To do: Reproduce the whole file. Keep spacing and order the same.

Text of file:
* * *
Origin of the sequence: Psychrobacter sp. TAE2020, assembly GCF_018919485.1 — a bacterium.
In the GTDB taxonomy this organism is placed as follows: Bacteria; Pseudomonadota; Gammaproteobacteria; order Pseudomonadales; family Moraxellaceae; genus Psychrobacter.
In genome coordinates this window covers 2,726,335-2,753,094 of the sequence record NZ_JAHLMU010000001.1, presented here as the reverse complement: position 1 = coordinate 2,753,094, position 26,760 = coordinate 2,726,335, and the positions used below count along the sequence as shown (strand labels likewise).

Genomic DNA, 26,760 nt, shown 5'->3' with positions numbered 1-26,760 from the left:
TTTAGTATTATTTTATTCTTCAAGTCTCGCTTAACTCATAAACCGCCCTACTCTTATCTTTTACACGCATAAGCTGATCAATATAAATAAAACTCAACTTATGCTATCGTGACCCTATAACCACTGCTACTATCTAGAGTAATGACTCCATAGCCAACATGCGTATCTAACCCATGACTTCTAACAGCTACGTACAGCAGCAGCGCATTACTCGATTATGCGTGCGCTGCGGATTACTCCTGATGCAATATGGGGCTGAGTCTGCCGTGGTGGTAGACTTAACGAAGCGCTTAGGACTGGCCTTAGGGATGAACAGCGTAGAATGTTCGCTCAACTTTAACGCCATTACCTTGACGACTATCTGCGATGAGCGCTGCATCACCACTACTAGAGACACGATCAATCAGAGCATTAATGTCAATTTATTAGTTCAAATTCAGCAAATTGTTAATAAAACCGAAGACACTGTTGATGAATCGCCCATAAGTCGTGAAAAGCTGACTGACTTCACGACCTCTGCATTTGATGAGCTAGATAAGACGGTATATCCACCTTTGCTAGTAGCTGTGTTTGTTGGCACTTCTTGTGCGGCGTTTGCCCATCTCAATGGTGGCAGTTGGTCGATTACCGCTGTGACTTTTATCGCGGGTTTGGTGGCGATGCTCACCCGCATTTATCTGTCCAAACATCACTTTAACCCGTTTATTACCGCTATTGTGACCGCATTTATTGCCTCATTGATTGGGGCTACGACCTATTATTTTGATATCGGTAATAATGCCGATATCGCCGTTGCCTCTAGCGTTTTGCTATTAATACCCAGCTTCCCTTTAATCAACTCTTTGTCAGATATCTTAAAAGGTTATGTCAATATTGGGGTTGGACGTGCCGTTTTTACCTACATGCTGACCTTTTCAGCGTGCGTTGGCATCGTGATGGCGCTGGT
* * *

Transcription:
Origin of the sequence: Psychrobacter sp. TAE2020, assembly GCF_018919485.1 — a bacterium.
In the GTDB taxonomy this organism is placed as follows: Bacteria; Pseudomonadota; Gammaproteobacteria; order Pseudomonadales; family Moraxellaceae; genus Psychrobacter.
In genome coordinates this window covers 2,726,335-2,753,094 of the sequence record NZ_JAHLMU010000001.1, presented here as the reverse complement: position 1 = coordinate 2,753,094, position 26,760 = coordinate 2,726,335, and the positions used below count along the sequence as shown (strand labels likewise).

Genomic DNA, 26,760 nt, shown 5'->3' with positions numbered 1-26,760 from the left:
TTTAGTATTATTTTATTCTTCAAGTCTCGCTTAACTCATAAACCGCCCTACTCTTATCTTTTACACGCATAAGCTGATCAATATAAATAAAACTCAACTTATGCTATCGTGACCCTATAACCACTGCTACTATCTAGAGTAATGACTCCATAGCCAACATGCGTATCTAACCCATGACTTCTAACAGCTACGTACAGCAGCAGCGCATTACTCGATTATGCGTGCGCTGCGGATTACTCCTGATGCAATATGGGGCTGAGTCTGCCGTGGTGGTAGACTTAACGAAGCGCTTAGGACTGGCCTTAGGGATGAACAGCGTAGAATGTTCGCTCAACTTTAACGCCATTACCTTGACGACTATCTGCGATGAGCGCTGCATCACCACTACTAGAGACACGATCAATCAGAGCATTAATGTCAATTTATTAGTTCAAATTCAGCAAATTGTTAATAAAACCGAAGACACTGTTGATGAATCGCCCATAAGTCGTGAAAAGCTGACTGACTTCACGACCTCTGCATTTGATGAGCTAGATAAGACGGTATATCCACCTTTGCTAGTAGCTGTGTTTGTTGGCACTTCTTGTGCGGCGTTTGCCCATCTCAATGGTGGCAGTTGGTCGATTACCGCTGTGACTTTTATCGCGGGTTTGGTGGCGATGCTCACCCGCATTTATCTGTCCAAACATCACTTTAACCCGTTTATTACCGCTATTGTGACCGCATTTATTGCCTCATTGATTGGGGCTACGACCTATTATTTTGATATCGGTAATAATGCCGATATCGCCGTTGCCTCTAGCGTTTTGCTATTAATACCCAGCTTCCCTTTAATCAACTCTTTGTCAGATATCTTAAAAGGTTATGTCAATATTGGGGTTGGACGTGCCGTTTTTACCTACATGCTGACCTTTTCAGCGTGCGTTGGCATCGTGATGGCGCTGGT